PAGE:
As a Dune junkie, I have read the "House" series from Brian Herbert and Kevin Anderson. So I knew what to expect with the audible version of Butlerian Jihad. A light, plot-dependent read with just enough respect to the original series to satisy my need for more info on the world of Dune. I knew it wouldn't have the depth, subtlety and richness of the original series, and it didn't. It is entertaining enough for a listen, but you'll be left wanting more.
This is a very enjoyable book that will keep you coming back for more. Provides a good foundation for the Dune series. I hope to see a sequel, I would love to hear the rest of the story.
I am amazed how close Brian Herbert is to his father in writing style. It is somewhat different, only to be expected, but very much in keeping with the Dune series. Excellent.
I really wanted to like this book, being a huge Dune fan (I've read Dune at least four times now, and I'm sure I'll read it again) but this book was painful. Still, despite the amaturish writing and obvious plotting, it's still good to learn more about the universe of Dune.
A few bits stood out -- the writing appears not to be able to think of alternative phrasing, so the book is extremely repetitive. This might not be as annoying in written form, but after you hear the phrase "thinking machines" fifty times in an audio book, you want to scream at the author to exert a few neurons. There's no reason that the cyborgs would make their single most vulnerable component easily externally accessible in combat -- they're suppose to be smart, not suicidal. And the number of "coincidences" that occur is absurd -- most of the important inventions of the next 10,000 years occur during a few years, because the author wanted to be able to write about the origin of various interesting plot devices. To me, it looked like the editor decided that it didn't matter what they printed -- if it said "Dune" and "Herbert" on it, people would buy it.
And, damn them, it worked on me.
I found this novel to be throughly enjoyable. Don't nitpick. Just relax and enjoy the story and the characters.
I've been reading this series since the first "Dune" was an exciting new concept. I listened to this one and didn't realize the new author until I had finished enjoying the book. Definately recommended!
This is the second book of this series. It is great, the type of book you don't want to end. It lays the groundwork for much of the Dune series. The presentation was well done. I can't wait for the next book in the series.
The first book in a epic series is an amazing listen which sends you to the past of the Dune universe and shines a light on the beginning of the saga we all love.
Since I watched the movie Dune before I read any of the books I will always remember the scene where Paul Atreides overcomes the pain amplifier test given by the mother superior. Just a great scene where he overcomes his human nature. The origins of the pain amplifiers and the other important things it spawned were great to hear about in this series.
Seleme Worm Rider
Twists, origins, action.
The explanations of Dune's technology and politics.
Haven't heard his other performances.
Was my first book on tape and it was a great experience.
This might have been a slightly better book if it were about 1/3 it's current length. The authors have a tendancy to repeat the exact same thing over and over and over and over again using only slight variations in word choice.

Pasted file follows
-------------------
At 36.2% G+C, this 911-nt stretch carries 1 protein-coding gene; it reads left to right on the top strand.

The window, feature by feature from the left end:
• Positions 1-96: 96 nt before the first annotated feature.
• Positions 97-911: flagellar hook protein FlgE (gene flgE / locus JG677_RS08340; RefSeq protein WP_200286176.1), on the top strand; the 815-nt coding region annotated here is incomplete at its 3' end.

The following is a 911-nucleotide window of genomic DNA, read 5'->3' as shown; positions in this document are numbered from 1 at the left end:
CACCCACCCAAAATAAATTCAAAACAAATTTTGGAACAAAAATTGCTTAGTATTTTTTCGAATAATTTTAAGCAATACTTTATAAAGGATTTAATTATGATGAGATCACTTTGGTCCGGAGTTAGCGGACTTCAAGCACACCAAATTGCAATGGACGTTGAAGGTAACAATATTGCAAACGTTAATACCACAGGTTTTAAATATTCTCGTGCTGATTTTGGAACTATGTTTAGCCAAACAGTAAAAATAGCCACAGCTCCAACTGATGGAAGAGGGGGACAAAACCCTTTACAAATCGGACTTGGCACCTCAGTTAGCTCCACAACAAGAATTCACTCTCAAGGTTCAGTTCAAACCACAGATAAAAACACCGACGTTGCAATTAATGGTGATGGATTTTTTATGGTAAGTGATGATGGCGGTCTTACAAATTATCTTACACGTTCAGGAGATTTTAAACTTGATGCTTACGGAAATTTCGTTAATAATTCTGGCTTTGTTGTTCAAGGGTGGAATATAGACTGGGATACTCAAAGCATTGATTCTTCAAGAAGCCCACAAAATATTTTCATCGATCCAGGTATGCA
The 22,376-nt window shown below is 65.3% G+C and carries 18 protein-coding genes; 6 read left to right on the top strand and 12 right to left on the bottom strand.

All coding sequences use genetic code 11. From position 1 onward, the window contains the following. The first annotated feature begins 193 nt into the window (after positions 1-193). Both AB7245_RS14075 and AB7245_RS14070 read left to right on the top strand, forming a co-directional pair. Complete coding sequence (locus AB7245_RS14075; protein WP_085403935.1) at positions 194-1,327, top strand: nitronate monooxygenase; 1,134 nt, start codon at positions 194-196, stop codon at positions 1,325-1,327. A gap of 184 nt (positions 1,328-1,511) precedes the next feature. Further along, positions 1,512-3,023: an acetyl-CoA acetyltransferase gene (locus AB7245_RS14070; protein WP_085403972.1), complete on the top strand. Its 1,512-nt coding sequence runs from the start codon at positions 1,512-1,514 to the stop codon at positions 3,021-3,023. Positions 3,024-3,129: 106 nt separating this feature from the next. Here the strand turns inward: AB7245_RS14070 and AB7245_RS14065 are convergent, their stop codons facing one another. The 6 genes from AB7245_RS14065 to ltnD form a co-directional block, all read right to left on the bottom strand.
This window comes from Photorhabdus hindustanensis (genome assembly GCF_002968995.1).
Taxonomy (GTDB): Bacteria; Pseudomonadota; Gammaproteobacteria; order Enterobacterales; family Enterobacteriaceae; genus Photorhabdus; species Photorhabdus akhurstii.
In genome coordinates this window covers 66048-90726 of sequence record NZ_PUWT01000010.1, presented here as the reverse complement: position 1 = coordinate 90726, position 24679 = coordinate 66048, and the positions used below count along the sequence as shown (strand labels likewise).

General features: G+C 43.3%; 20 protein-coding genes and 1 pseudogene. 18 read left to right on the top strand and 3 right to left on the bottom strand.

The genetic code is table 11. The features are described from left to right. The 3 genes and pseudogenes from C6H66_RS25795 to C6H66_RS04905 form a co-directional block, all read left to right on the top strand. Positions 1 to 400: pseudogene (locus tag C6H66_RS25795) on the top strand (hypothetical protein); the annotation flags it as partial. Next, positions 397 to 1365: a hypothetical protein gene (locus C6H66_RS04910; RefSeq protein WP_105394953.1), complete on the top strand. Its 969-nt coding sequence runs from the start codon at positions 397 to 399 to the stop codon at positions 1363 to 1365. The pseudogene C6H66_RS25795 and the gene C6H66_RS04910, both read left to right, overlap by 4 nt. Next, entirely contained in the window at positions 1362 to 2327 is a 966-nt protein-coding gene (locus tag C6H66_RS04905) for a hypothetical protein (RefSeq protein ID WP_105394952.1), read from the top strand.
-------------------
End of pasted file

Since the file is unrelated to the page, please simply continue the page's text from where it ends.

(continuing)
There are huge logic wholes such as the thinking machines being held back by a planetary shield that would fry their gell brains but not those of the cymechs (because just using the term cyborg is so uncool) under their control who had human brains. The cymechs drop through the shield to the planets surface and attempt to disable the shield in a combat where all them apparently stood around doing nothing while the humans ganged up on one after another because that was the only way the puny human weapons could destroy the cymechs. Of course after only destroying a few of the cymechs the remainder flee the planet. Um, since cymechs and human ships and their electronics could go through the sheild why would the thinking machines waste time sending the cymechs through rather than just firing missiles or bombs on the shield generators? Or, since their objective was to destroy the humans anyway, why not just bomb the entire surface of the planet into oblivion -- they had 100 years to prepare for this battle.
The characters seemed like they were drawn up by an illiterate 13 year old and were praised ad nauseum by the authors. For instance an officer is referred to as a military genius because he ordered soldiers to defend the shield generators mentioned above rather than defending a city. I'm sorry, but there's just not a lot of thought necessary to determine that defending the only thing keeping the entire planet alive is probably a better option than protecting a nearby city.
The narrator is also pretty bad. He has a good voice but occasionally speaks for characters in his narrator voice which was distracting enough to snap me out of the story. Some of his character voices are pretty weak too, especially some of the robots.
If you think the "G.I. Joe" movie had a solid level of realism, or the plot of "The Last Airbender" was deep, complex and intriguing, then this may be a very entertaining book for you. If you are a die hard fanatic of the Dune mythos, this might be bearable. I wouldn't recommend it to anyone else.
I only listened to the first 4 or 5 hours before I just couldn't take saying "Oh please, that is so stupid!" anymore.